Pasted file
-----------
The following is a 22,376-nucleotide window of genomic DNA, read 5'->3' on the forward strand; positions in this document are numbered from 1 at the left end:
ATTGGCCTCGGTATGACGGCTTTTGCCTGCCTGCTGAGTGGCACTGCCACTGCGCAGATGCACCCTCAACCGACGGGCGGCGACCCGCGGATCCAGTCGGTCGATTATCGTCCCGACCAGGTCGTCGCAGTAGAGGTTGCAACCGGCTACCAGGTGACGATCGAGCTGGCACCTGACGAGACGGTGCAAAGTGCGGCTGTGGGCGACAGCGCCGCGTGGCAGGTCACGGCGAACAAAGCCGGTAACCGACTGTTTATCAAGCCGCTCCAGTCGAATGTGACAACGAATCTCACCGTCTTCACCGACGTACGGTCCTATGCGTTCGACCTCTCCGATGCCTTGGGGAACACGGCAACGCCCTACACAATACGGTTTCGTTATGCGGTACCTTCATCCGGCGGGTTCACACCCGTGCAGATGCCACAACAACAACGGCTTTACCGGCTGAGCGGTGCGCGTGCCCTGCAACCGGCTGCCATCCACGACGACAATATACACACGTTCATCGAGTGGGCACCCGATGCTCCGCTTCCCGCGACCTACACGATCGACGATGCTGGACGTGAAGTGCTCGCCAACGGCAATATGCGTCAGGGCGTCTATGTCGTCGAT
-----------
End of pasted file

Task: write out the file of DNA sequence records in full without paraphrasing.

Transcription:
The following is a 22,376-nucleotide window of genomic DNA, read 5'->3' on the forward strand; positions in this document are numbered from 1 at the left end:
ATTGGCCTCGGTATGACGGCTTTTGCCTGCCTGCTGAGTGGCACTGCCACTGCGCAGATGCACCCTCAACCGACGGGCGGCGACCCGCGGATCCAGTCGGTCGATTATCGTCCCGACCAGGTCGTCGCAGTAGAGGTTGCAACCGGCTACCAGGTGACGATCGAGCTGGCACCTGACGAGACGGTGCAAAGTGCGGCTGTGGGCGACAGCGCCGCGTGGCAGGTCACGGCGAACAAAGCCGGTAACCGACTGTTTATCAAGCCGCTCCAGTCGAATGTGACAACGAATCTCACCGTCTTCACCGACGTACGGTCCTATGCGTTCGACCTCTCCGATGCCTTGGGGAACACGGCAACGCCCTACACAATACGGTTTCGTTATGCGGTACCTTCATCCGGCGGGTTCACACCCGTGCAGATGCCACAACAACAACGGCTTTACCGGCTGAGCGGTGCGCGTGCCCTGCAACCGGCTGCCATCCACGACGACAATATACACACGTTCATCGAGTGGGCACCCGATGCTCCGCTTCCCGCGACCTACACGATCGACGATGCTGGACGTGAAGTGCTCGCCAACGGCAATATGCGTCAGGGCGTCTATGTCGTCGAT